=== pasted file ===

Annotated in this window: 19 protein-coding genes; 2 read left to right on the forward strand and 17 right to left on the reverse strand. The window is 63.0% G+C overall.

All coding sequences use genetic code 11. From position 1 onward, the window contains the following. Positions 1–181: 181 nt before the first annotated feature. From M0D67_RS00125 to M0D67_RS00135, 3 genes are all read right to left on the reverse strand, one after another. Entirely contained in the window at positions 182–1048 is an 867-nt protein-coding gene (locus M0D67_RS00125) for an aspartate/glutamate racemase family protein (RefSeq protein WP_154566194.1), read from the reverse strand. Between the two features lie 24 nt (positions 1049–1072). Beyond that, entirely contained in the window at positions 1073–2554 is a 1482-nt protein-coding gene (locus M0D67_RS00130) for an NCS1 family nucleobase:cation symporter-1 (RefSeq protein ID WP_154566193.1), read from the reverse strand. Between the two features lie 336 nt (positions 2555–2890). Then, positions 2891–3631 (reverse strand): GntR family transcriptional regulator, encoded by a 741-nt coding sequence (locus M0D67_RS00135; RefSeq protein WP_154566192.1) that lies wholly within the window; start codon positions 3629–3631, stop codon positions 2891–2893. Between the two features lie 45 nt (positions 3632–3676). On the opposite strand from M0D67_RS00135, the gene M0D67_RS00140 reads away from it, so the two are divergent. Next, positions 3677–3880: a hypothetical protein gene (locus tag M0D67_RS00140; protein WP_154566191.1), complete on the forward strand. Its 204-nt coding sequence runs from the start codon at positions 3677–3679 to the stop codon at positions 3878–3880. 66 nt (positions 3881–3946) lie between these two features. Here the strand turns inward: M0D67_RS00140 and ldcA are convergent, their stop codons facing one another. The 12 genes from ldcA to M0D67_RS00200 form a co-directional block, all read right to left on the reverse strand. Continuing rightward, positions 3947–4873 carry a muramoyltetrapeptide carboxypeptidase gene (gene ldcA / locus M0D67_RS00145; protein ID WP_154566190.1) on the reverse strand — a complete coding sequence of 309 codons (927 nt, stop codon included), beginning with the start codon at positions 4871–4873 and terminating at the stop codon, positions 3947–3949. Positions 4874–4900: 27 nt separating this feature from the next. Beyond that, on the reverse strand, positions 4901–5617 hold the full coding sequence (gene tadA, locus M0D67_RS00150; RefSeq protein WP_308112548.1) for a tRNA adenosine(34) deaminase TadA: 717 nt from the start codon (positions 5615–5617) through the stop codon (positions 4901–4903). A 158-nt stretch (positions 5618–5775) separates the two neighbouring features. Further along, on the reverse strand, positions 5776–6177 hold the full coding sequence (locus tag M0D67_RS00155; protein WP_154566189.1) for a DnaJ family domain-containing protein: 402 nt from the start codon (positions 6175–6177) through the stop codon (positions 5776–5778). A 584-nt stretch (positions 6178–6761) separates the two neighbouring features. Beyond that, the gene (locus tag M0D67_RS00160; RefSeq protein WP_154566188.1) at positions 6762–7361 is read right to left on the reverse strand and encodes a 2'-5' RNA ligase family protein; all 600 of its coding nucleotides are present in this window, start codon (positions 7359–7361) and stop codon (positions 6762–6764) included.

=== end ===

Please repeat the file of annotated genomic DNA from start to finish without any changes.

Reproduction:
Annotated in this window: 19 protein-coding genes; 2 read left to right on the forward strand and 17 right to left on the reverse strand. The window is 63.0% G+C overall.

All coding sequences use genetic code 11. From position 1 onward, the window contains the following. Positions 1–181: 181 nt before the first annotated feature. From M0D67_RS00125 to M0D67_RS00135, 3 genes are all read right to left on the reverse strand, one after another. Entirely contained in the window at positions 182–1048 is an 867-nt protein-coding gene (locus M0D67_RS00125) for an aspartate/glutamate racemase family protein (RefSeq protein WP_154566194.1), read from the reverse strand. Between the two features lie 24 nt (positions 1049–1072). Beyond that, entirely contained in the window at positions 1073–2554 is a 1482-nt protein-coding gene (locus M0D67_RS00130) for an NCS1 family nucleobase:cation symporter-1 (RefSeq protein ID WP_154566193.1), read from the reverse strand. Between the two features lie 336 nt (positions 2555–2890). Then, positions 2891–3631 (reverse strand): GntR family transcriptional regulator, encoded by a 741-nt coding sequence (locus M0D67_RS00135; RefSeq protein WP_154566192.1) that lies wholly within the window; start codon positions 3629–3631, stop codon positions 2891–2893. Between the two features lie 45 nt (positions 3632–3676). On the opposite strand from M0D67_RS00135, the gene M0D67_RS00140 reads away from it, so the two are divergent. Next, positions 3677–3880: a hypothetical protein gene (locus tag M0D67_RS00140; protein WP_154566191.1), complete on the forward strand. Its 204-nt coding sequence runs from the start codon at positions 3677–3679 to the stop codon at positions 3878–3880. 66 nt (positions 3881–3946) lie between these two features. Here the strand turns inward: M0D67_RS00140 and ldcA are convergent, their stop codons facing one another. The 12 genes from ldcA to M0D67_RS00200 form a co-directional block, all read right to left on the reverse strand. Continuing rightward, positions 3947–4873 carry a muramoyltetrapeptide carboxypeptidase gene (gene ldcA / locus M0D67_RS00145; protein ID WP_154566190.1) on the reverse strand — a complete coding sequence of 309 codons (927 nt, stop codon included), beginning with the start codon at positions 4871–4873 and terminating at the stop codon, positions 3947–3949. Positions 4874–4900: 27 nt separating this feature from the next. Beyond that, on the reverse strand, positions 4901–5617 hold the full coding sequence (gene tadA, locus M0D67_RS00150; RefSeq protein WP_308112548.1) for a tRNA adenosine(34) deaminase TadA: 717 nt from the start codon (positions 5615–5617) through the stop codon (positions 4901–4903). A 158-nt stretch (positions 5618–5775) separates the two neighbouring features. Further along, on the reverse strand, positions 5776–6177 hold the full coding sequence (locus tag M0D67_RS00155; protein WP_154566189.1) for a DnaJ family domain-containing protein: 402 nt from the start codon (positions 6175–6177) through the stop codon (positions 5776–5778). A 584-nt stretch (positions 6178–6761) separates the two neighbouring features. Beyond that, the gene (locus tag M0D67_RS00160; RefSeq protein WP_154566188.1) at positions 6762–7361 is read right to left on the reverse strand and encodes a 2'-5' RNA ligase family protein; all 600 of its coding nucleotides are present in this window, start codon (positions 7359–7361) and stop codon (positions 6762–6764) included.